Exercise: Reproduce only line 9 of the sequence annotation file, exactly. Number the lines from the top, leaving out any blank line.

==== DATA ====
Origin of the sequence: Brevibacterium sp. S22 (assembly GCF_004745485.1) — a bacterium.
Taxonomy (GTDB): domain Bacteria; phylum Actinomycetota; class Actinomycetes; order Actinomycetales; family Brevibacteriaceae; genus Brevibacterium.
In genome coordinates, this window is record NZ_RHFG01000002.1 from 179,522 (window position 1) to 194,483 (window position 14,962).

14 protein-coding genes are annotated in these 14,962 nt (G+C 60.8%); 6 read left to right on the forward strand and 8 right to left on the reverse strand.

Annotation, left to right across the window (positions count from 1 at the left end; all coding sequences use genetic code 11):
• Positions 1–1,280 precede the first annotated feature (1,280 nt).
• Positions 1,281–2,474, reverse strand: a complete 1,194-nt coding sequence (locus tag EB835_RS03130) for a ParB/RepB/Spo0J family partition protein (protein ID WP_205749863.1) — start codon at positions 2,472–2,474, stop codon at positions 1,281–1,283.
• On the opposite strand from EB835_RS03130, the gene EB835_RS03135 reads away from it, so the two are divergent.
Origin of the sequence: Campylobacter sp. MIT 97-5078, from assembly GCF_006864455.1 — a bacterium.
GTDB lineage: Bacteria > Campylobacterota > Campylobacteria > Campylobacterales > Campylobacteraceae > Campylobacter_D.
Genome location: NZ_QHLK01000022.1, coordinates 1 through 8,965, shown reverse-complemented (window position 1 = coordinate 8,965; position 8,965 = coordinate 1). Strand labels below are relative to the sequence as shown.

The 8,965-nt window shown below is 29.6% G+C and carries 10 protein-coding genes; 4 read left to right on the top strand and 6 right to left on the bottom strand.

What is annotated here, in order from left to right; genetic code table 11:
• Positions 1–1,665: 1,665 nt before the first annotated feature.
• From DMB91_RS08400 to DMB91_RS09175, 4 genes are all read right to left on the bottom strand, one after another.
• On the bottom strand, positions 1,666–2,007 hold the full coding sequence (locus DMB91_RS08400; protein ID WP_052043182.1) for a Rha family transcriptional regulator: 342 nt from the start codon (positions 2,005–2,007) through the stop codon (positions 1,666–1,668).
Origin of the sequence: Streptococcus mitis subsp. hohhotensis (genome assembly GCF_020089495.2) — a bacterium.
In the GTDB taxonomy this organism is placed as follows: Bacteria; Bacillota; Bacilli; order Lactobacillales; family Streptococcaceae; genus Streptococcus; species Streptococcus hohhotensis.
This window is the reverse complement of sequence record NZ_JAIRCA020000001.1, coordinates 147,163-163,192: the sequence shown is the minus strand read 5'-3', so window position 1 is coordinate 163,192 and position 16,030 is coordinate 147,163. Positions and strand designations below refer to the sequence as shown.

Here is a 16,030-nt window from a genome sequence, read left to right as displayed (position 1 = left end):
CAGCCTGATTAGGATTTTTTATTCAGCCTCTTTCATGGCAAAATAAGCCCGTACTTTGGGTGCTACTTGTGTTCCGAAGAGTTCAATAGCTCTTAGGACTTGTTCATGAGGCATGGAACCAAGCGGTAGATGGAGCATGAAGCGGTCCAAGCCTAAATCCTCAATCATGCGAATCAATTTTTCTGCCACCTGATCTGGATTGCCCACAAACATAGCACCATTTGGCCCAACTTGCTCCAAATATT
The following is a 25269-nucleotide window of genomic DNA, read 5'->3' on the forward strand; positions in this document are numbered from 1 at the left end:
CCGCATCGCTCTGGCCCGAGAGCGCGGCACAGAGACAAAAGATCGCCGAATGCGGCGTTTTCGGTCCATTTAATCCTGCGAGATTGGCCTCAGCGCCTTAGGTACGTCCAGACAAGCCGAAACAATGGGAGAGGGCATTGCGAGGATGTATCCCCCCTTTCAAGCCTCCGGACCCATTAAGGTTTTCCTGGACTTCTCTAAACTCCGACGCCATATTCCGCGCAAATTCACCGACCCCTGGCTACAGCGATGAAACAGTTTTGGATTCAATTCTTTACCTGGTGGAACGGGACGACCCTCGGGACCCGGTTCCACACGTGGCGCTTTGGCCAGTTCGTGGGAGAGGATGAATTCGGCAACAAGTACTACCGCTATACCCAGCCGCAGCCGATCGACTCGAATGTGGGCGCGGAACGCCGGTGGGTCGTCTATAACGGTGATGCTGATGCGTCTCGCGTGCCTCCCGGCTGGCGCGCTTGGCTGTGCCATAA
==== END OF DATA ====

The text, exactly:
Origin of the sequence: Campylobacter sp. MIT 97-5078, from assembly GCF_006864455.1 — a bacterium.